6 Insane Things You Learn When Your College Goes Bankrupt
Unless your college advertises on TV at 2 a.m., you've probably never thought of it as a place that could up and vanish one day. Colleges are institutions -- they're not supposed to just disappear like the sketchy taco joint down the street. But sometimes they do, and the implications are staggering. Sweet Briar College, a women's liberal arts school in Virginia, recently announced that it would be shutting down after its 114th year. Cracked talked to senior Kate Dobson to learn what happens when your school goes to that great NCAA division in the sky.
The Process Is Super Sketchy
We learned about the closure when our president sent out a brief email requesting our presence at a meeting. I wasn't going to bother attending, because he made it sound like a mundane matter. But I started hearing rumors, and then we saw staff crying. So either someone was conducting some very mild school terrorism -- not a shooting, but maybe a systematic insulting of haircuts -- or else some other bad news was afoot.
They ... took the Doritos out of the vending machines.
The board of directors cited "insurmountable financial challenges" as their motivation to shut down. I'd love to elaborate, but I can't because they didn't. We have an $94 million endowment, and we have no idea where it's going. Our president claimed that his board would be as transparent as possible, but they're not exactly cosplaying The Hollow Man here -- unless you mean that they left us with our metaphorical dicks in the breeze.
I'm not going to shotgun a bunch of numbers here, because talking about college is no excuse for inflicting math on you. But I will point out the media has a healthy sense of skepticism about the board's claims. Oh, and did I mention that our president was involved in a misappropriated donor funds scandal at Trinity College?
"Alright ... red, the college stays open."
It Seriously Disrupts Your Education
Luckily, some nearby schools agreed to take in Sweet Briar students, who were told that everything would transfer over so they could graduate on time. Unluckily, they were using the historical meaning of "on time." What's a year or two, in the grand scheme of the universe, right? So now a lot of juniors will graduate late, which means another year they'll have to pay for. And that won't be easy, because financial aid isn't transferring either.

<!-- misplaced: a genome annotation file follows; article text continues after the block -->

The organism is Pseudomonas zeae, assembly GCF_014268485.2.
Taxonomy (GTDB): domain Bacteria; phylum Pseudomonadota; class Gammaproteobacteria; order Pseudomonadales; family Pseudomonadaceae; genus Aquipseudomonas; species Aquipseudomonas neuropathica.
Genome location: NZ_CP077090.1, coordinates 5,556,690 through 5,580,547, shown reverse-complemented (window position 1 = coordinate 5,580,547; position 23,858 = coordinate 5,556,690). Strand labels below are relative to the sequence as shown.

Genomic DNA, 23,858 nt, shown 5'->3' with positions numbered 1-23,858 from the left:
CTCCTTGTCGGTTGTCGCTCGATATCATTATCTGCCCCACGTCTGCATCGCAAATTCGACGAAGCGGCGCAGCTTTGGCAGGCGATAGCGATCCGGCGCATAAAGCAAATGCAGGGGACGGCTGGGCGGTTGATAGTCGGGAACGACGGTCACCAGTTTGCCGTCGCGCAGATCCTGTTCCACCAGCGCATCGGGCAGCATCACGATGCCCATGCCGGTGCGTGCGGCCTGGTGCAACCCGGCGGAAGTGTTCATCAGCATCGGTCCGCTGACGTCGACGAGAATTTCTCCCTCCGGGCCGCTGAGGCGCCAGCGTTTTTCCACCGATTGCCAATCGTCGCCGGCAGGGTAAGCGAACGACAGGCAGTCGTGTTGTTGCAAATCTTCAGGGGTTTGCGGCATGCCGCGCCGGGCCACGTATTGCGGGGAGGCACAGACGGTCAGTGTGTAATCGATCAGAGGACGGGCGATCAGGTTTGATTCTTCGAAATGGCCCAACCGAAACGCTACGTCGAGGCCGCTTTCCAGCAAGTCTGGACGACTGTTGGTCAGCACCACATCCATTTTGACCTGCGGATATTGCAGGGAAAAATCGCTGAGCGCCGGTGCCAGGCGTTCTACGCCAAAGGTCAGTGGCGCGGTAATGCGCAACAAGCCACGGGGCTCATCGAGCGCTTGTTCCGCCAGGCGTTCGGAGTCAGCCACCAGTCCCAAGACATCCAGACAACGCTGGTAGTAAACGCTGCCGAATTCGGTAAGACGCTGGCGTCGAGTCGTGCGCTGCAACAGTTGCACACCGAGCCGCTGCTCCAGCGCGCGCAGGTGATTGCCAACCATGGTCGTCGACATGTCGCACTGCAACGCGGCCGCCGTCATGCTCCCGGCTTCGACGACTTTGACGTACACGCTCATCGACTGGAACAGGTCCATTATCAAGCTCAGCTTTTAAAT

"Should have recycled all my beer cans." - Every Undergrad
I have friends who are thinking about dropping out and working just so they can later afford to go back and get the degree they thought they had in the bag. It's one thing to be told that you'll have to finish your education at another school. But when those same schools demand money for the privilege of screwing you, you can't help but feel that you're getting a very different kind of education.
Your Degree Might Suddenly Become Useless
So, what happens if you have a degree from a school that no longer exists? That's not a rhetorical question -- I'm legitimately asking. We have no idea, and that's terrifying. Say you're applying for a job and the recruiter calls your school to confirm that you really were the vice treasurer of the crocheting club, only to get a Taco Bell or a car wash, or whoever gets reassigned the number. What then?
We have graduate students finishing theses that might end up with less value than the paper they're printed on. Our international students are all losing their student visas. They'll have no choice but to abandon the lives they've built for themselves here. Sophomores and freshmen can essentially attempt to transfer to any college they want, but they've been so busy looking for a place where they can attend class that they haven't had time to ... attend class. And they're either going to have to take on larger student loans, or drop out for a couple of years and really stretch those coffee shop tips.
"Thanks. That should get me five minutes of an online lecture at the University of Phoenix."